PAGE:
Washington Presidential candidate Ralph Nader took advantage of his newfound media spotlight Tuesday, speaking to an audience of journalists partially responsible for his high profile.
Before a full house of journalists and supporters at the National Press Club, the Green Party's nominee said he would raise gasoline taxes, replace Federal Reserve Chairman Alan Greenspan and keep his sense of humor.
Nader is best known as the consumer advocate who in the 1960s took on the automobile industry's safety standards. Today, he is trying to broaden his issue base to wage a grass-roots run for the White House. He wants to end the "democracy gap" and expand the chance of other parties to challenge the two-party system.
The press has paid increased attention to Nader in recent weeks as he has risen in the national polls, getting as much as 7 percent in some polls, presumably cutting into Al Gore's support.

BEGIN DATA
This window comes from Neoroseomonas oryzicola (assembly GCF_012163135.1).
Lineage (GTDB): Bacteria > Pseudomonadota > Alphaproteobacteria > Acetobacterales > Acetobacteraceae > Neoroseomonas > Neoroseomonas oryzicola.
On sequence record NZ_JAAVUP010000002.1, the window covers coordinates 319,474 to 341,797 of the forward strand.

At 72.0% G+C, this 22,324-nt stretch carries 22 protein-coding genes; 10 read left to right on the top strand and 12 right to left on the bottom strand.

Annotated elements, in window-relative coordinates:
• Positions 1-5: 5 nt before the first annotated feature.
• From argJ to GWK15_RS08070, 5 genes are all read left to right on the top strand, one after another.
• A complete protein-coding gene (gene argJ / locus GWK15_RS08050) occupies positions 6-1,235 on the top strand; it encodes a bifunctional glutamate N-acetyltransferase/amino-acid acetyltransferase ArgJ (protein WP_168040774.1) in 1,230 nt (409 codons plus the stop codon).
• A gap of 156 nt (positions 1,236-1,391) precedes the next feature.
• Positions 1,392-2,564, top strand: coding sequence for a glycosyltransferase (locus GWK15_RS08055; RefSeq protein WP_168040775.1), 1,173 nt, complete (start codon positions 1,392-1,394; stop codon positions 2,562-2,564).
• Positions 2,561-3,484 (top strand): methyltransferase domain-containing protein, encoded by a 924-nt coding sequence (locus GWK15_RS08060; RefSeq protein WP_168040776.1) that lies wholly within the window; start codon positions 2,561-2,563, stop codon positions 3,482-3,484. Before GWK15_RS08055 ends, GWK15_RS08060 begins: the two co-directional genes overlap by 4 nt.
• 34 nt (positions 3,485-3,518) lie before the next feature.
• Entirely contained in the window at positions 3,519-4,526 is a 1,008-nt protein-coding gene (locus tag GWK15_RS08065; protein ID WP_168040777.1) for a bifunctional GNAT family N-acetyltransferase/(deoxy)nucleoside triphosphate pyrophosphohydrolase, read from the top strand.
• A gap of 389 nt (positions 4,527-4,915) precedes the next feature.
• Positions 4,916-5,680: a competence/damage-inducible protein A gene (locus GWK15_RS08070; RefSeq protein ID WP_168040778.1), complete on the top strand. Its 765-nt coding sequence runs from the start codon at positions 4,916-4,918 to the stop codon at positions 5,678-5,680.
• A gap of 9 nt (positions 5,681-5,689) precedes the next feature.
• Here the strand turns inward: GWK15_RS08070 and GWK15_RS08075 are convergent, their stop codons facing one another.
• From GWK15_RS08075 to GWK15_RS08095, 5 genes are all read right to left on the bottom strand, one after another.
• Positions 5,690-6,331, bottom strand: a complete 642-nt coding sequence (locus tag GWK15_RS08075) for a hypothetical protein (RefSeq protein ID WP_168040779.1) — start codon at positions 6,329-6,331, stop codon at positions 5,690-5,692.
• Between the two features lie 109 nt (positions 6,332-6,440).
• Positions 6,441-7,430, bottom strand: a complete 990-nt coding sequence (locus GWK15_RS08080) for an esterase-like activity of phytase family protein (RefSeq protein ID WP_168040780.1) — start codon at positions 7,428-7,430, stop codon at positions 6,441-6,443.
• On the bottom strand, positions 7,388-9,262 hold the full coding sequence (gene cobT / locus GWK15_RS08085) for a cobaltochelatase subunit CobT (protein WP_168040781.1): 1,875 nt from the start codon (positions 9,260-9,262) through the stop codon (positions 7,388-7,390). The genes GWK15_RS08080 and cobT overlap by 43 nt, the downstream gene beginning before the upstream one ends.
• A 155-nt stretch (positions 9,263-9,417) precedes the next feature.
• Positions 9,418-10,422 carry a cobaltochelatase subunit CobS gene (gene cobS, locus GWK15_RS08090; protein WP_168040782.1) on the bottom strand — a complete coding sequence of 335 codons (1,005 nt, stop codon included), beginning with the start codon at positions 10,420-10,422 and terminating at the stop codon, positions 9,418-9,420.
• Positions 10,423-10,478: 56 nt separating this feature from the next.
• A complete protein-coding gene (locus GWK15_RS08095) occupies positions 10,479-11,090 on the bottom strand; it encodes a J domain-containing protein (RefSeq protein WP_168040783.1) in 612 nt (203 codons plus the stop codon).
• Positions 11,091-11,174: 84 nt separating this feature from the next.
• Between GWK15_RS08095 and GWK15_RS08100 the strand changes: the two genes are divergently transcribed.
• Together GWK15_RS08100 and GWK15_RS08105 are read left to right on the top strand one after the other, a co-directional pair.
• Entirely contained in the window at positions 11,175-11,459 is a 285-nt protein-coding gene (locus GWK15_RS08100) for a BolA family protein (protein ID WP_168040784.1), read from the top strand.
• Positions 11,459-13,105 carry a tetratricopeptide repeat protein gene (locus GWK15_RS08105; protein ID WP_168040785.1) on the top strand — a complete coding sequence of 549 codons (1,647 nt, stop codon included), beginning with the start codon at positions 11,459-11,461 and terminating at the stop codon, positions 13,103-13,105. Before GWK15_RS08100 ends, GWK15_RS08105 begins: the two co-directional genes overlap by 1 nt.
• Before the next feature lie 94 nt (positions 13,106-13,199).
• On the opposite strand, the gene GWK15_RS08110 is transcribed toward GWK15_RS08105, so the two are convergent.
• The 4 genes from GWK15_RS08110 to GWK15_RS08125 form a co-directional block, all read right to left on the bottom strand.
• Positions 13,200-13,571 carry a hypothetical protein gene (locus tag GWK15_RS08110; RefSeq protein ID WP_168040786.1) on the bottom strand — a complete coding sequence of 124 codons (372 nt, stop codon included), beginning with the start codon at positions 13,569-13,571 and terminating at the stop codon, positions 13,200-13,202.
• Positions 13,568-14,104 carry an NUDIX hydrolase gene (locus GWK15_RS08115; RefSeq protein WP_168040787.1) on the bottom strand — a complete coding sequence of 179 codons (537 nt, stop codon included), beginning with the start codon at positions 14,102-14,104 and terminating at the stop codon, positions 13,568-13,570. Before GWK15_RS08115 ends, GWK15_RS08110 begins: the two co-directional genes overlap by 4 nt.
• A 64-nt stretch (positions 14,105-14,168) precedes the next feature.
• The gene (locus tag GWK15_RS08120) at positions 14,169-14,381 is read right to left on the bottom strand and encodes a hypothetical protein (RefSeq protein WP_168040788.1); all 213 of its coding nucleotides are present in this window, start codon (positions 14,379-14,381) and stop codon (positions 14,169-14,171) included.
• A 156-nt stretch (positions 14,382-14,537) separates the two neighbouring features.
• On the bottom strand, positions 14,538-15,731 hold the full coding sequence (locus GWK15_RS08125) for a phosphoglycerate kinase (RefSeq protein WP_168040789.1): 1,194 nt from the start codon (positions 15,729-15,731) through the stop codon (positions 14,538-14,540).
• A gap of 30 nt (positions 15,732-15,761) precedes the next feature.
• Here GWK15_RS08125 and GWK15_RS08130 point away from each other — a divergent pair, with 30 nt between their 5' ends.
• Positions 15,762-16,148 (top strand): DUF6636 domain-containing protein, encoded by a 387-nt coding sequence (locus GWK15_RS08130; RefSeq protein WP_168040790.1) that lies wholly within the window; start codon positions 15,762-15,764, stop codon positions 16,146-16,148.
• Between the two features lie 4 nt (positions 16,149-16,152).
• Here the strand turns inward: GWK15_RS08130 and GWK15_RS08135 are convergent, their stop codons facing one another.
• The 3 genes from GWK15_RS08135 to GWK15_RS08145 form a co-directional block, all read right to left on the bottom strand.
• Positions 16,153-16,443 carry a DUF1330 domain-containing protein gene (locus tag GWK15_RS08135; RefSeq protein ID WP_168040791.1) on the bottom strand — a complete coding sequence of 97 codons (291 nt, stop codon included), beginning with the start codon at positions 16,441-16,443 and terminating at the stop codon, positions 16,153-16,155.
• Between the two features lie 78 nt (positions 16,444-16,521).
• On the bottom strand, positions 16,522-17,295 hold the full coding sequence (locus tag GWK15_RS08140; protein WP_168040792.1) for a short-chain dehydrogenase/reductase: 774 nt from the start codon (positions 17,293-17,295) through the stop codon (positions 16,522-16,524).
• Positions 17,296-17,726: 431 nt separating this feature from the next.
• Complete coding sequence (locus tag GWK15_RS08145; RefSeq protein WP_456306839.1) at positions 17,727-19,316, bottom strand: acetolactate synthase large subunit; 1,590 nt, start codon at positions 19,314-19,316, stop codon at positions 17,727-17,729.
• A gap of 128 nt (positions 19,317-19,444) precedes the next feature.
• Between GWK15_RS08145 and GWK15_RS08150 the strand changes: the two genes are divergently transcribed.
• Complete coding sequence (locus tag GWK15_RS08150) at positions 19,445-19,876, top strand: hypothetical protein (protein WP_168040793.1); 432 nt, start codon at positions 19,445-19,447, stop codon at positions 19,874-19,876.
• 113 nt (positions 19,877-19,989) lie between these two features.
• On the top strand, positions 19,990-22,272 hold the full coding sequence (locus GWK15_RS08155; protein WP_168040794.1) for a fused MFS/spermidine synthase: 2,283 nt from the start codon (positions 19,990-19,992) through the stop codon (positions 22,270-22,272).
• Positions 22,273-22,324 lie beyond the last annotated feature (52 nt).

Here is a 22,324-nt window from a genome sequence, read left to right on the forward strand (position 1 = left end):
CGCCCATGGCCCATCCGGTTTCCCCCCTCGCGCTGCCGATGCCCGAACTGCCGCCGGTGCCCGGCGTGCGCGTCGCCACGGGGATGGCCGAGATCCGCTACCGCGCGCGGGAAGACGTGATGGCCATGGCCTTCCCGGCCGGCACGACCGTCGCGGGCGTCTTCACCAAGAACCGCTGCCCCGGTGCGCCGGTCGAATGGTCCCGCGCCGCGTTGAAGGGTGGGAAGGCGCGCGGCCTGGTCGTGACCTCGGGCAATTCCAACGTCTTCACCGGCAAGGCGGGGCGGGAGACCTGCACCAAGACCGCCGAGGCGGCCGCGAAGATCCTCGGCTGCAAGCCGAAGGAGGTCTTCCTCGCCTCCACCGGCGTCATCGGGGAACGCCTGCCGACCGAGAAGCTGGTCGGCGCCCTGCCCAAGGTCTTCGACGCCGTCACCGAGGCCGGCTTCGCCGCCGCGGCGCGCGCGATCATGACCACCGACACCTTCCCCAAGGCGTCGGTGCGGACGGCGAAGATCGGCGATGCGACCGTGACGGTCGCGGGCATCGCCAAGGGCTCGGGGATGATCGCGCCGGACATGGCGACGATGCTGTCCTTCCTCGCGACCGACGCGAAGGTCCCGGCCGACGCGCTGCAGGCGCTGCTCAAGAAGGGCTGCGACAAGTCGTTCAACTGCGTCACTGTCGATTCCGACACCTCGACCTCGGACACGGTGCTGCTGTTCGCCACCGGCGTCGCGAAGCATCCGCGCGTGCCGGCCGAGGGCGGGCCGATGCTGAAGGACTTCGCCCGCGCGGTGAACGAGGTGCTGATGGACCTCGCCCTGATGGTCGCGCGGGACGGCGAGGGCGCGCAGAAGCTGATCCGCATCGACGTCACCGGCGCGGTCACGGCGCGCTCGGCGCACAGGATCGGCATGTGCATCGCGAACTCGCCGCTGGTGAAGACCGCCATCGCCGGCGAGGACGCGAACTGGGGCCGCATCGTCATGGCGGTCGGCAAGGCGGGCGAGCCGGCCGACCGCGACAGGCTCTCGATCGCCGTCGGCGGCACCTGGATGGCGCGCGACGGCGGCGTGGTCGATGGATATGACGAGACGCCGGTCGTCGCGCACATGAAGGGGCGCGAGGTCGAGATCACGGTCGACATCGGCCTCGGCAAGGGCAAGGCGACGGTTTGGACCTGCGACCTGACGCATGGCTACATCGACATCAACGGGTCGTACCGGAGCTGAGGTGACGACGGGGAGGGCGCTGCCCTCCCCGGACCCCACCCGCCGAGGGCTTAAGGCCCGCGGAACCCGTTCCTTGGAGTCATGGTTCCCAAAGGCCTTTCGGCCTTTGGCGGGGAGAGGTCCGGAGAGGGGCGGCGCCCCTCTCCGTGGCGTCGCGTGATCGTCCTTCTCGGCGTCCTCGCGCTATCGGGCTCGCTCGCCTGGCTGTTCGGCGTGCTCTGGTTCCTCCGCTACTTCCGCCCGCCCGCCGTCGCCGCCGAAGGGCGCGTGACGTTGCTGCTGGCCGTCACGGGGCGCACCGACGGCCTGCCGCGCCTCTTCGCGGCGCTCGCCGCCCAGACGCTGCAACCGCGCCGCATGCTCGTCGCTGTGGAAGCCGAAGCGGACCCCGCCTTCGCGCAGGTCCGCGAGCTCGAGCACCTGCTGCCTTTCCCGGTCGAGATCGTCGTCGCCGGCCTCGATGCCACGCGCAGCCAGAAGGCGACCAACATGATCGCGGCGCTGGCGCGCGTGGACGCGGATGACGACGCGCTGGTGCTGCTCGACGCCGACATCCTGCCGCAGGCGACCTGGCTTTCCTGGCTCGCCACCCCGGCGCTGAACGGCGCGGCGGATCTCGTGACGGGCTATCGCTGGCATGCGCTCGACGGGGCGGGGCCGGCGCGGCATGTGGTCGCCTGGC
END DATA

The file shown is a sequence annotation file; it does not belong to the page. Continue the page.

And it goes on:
Nader favors fair trade, strong unions and universal health care.
He holds some positions that might not be popular with much of the public. On gasoline taxes, Nader said that even with prices approaching the $2 a gallon mark, the time has come to raise them gently.
"You've got to find a way that doesn't penalize working families that are trying to go to work," he said.
Nader also said he would re-educate, rather than reappoint, Greenspan because the Federal Reserve chairman relies on economic indicators that don't pay attention to the individual.
Nader said Gore could use his influence to give him access to the debates. Candidates have to meet a 15 percent threshold in the polls to participate.
"I think Mr. Bush is probably more amenable for all the obvious reasons of having a four-way debate," Nader said. "It shields him from Al Gore."
Nader known for his dry sense of humor didn't only talk policy. He also addressed whether he is too serious.
"I have been on Saturday Night Live three times," he quipped. "What is your excuse, George Bush and Al Gore?"